A cyclophane is a hydrocarbon consisting of an aromatic unit (typically a benzene ring) and an aliphatic chain that forms a bridge between two non-adjacent positions of the aromatic ring. More complex derivatives with multiple aromatic units and bridges forming cagelike structures are also known. Cyclophanes are well-studied in organic chemistry because they adopt unusual chemical conformations due to build-up of strain.
Basic cyclophane types are [n]metacyclophanes (I) in scheme 1, [n]paracyclophanes (II) and [n.n']cyclophanes (III). The prefixes meta and para correspond to the usual arene substitution patterns and n refers to the number of carbon atoms making up the bridge.
Paracyclophanes adopt the boat conformation normally observed in cyclohexanes but are still able to retain aromaticity. The smaller the value of n the larger the deviation from aromatic planarity. In paracyclophane which is one of the smallest, yet stable, cyclophanes X-ray crystallography shows that the aromatic bridgehead carbon atom makes an angle of 20.5° with the plane. The benzyl carbons deviate by another 20.2°. The carbon-to-carbon bond length alternation has increased from 0 for benzene to 39 pm.
Yet the proton NMR spectrum displays the aromatic protons and their usual deshielded positions around 7.2 ppm and the central methylene protons in the aliphatic bridge are even severely shielded to a position of around - 0.5 ppm, that is, even shielded compared to the internal reference tetramethylsilane. With respect to the diamagnetic ring current criterion for aromaticity this cyclophane is still aromatic.
One particular research field in cyclophanes involves probing just how close atoms can get above the center of an aromatic nucleus. In so-called in-cyclophanes with part of the molecule forced to point inwards one of the closest hydrogen to arene distances experimentally determined is just 168 picometers (pm).
A non-bonding nitrogen to arene distance of 244 pm is recorded for a pyridinophane and in the unusual superphane the two benzene rings are separated by a mere 262 pm. Other representative of this group are in-methylcyclophanes, in-ketocyclophanes and in,in-bis(hydrosilane).
paracyclophane can be synthesized in the laboratory by a Bamford-Stevens reaction with spiro ketone 1 in scheme 3 rearranging in a pyrolysis reaction through the carbene intermediate 4. The cyclophane can be photochemically converted to the Dewar benzene 6 and back again by application of heat. A separate route to the Dewar form is by a cationic silver perchlorate induced rearrangement reaction of the bicyclopropenyl compound 7.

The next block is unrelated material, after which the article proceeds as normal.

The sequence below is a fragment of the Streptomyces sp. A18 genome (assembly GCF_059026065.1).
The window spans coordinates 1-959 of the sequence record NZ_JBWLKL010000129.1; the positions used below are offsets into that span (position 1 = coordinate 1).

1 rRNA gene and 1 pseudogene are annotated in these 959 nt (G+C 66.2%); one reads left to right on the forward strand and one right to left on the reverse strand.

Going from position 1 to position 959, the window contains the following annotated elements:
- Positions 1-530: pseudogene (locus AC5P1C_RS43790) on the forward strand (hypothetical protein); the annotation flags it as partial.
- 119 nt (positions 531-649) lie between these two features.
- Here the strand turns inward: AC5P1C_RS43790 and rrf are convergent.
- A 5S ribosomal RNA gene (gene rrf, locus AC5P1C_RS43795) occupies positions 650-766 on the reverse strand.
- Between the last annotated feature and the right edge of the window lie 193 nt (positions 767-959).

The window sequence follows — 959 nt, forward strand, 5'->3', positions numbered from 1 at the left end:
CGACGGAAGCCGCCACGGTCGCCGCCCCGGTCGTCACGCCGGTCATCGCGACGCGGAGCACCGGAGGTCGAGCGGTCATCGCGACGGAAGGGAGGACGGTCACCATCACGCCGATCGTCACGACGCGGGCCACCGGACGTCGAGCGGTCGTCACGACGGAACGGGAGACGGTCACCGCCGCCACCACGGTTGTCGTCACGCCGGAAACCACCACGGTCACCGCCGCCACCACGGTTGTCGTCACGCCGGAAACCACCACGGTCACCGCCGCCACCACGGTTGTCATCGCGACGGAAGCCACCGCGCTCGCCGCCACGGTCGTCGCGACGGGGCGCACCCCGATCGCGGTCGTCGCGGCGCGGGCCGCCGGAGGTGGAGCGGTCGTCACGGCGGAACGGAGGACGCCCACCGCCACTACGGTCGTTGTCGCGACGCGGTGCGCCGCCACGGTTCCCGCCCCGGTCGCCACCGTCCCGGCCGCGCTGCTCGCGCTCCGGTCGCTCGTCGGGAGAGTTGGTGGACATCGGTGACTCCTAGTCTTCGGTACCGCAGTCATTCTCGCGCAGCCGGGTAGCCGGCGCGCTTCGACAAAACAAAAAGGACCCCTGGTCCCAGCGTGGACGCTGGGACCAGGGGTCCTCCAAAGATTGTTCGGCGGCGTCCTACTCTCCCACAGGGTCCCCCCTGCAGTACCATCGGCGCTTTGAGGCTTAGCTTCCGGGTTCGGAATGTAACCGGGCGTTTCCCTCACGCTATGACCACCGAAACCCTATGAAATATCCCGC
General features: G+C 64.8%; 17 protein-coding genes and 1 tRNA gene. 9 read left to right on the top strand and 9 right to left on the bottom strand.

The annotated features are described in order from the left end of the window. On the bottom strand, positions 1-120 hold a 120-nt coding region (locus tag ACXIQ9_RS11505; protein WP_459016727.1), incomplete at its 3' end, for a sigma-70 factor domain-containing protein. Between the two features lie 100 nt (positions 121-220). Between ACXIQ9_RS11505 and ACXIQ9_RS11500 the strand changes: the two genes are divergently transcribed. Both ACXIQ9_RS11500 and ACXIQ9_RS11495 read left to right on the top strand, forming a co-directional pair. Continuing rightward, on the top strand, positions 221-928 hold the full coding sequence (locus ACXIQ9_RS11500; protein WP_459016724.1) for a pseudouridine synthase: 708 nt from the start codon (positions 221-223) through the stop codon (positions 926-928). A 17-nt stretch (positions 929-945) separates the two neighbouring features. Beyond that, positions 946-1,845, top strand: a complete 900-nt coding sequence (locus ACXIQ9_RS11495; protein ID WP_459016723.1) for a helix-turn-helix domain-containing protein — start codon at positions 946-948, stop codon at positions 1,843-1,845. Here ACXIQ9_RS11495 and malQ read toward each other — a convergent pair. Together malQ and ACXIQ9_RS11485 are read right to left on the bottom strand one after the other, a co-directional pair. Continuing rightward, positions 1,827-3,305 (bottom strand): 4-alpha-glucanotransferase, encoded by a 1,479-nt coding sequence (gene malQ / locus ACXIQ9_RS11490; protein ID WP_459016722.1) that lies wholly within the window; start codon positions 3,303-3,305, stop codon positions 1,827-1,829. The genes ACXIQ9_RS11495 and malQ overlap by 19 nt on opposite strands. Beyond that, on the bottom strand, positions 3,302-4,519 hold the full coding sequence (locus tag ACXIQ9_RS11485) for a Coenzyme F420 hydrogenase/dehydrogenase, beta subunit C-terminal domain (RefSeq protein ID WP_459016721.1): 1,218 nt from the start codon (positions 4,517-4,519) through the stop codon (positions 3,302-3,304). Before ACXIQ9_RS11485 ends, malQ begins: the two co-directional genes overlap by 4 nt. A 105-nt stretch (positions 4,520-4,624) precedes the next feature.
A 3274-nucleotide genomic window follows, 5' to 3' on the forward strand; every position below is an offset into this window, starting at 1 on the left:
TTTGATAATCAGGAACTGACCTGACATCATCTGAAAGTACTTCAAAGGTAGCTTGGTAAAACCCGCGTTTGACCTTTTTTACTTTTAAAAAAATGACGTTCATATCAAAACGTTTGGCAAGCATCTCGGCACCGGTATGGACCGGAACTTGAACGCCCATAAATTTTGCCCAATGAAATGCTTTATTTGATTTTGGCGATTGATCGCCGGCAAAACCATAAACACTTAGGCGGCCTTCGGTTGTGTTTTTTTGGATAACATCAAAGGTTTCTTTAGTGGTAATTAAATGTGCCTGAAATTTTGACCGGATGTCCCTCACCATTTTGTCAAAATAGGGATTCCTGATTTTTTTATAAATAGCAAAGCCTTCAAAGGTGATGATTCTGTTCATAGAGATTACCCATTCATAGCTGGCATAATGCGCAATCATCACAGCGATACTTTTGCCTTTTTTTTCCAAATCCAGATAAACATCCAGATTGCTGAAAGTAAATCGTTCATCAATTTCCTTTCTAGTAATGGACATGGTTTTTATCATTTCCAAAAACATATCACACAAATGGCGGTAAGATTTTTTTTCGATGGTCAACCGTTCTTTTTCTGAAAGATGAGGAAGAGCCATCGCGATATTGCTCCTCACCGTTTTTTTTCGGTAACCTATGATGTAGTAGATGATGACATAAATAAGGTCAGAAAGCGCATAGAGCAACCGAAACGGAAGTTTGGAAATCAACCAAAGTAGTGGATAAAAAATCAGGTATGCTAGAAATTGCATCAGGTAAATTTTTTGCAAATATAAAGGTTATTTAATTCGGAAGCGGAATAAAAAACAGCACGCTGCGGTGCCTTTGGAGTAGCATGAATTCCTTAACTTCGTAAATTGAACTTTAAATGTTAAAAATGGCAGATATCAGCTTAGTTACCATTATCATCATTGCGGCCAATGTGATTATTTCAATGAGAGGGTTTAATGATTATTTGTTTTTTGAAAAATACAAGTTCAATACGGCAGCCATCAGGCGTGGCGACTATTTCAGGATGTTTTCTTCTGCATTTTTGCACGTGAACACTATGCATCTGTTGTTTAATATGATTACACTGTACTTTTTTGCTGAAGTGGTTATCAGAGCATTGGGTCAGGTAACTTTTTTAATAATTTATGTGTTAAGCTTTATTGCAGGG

Naturally occurring cyclophanes
Despite carrying strain, the cyclophane motif does exist in nature. One example of a metacyclophane is cavicularin.
Haouamine A is a paracyclophane found in a certain species of tunicate. Because of its potential application as an anticancer drug it is also available from total synthesis via an alkyne - pyrone Diels-Alder reaction in the crucial step with expulsion of carbon dioxide (scheme 5).
In this compound the deviation from planarity is 13° for the benzene ring and 17° for the bridgehead carbons. An alternative cyclophane formation strategy in scheme 6 was developed based on aromatization of the ring well after the formation of the bridge.
Two additional types of cyclophanes were discovered in nature when they were isolated from two species of cyanobacteria from the family Nostocacae. These two classes of cyclophanes are both [7,7] paracyclophanes and were named after the species from which they were extracted: cylindrocyclophanes from Cylindrospermum lichenforme and nostocyclophanes from Nostoc linckia.
A well exploited member of the [n.n]paracyclophane family is [2.2]paracyclophane. One method for its preparation is by a 1,6-Hofmann elimination:
The driving force for ring-opening and polymerization is strain relief. The reaction is believed to be a living polymerization due to the lack of competing reactions.
The product formed has an octahedrane skeleton. When the amine group is replaced by a methylene group no reaction takes place: the dimerization requires through-bond overlap between the aromatic pi electrons and the sigma electrons in the C-N bond in the reactants LUMO.
[n]Cycloparaphenylenes ([n]CPPs) consist of cyclic all-para-linked phenyl groups. This compound class is of some interest as potential building block for nanotubes. Members have been reported with 18, 12, 10, 9, 8, 7, 6 and 5 phenylenes. These molecules are unique in that they contain no aliphatic linker group that places strain on the aromatic unit. Instead the entire molecule is a strained aromatic unit.
Generalization of cyclophanes led to the concept of phanes in the IUPAC nomenclature.
The systematic phane nomenclature name for e.g. metacyclophane is 1(1,3)-benzenacyclopentadecaphane;
and [2.2']paracyclophane (or [2.2]paracyclophane) is 1,4(1,4)-dibenzenacyclohexaphane.
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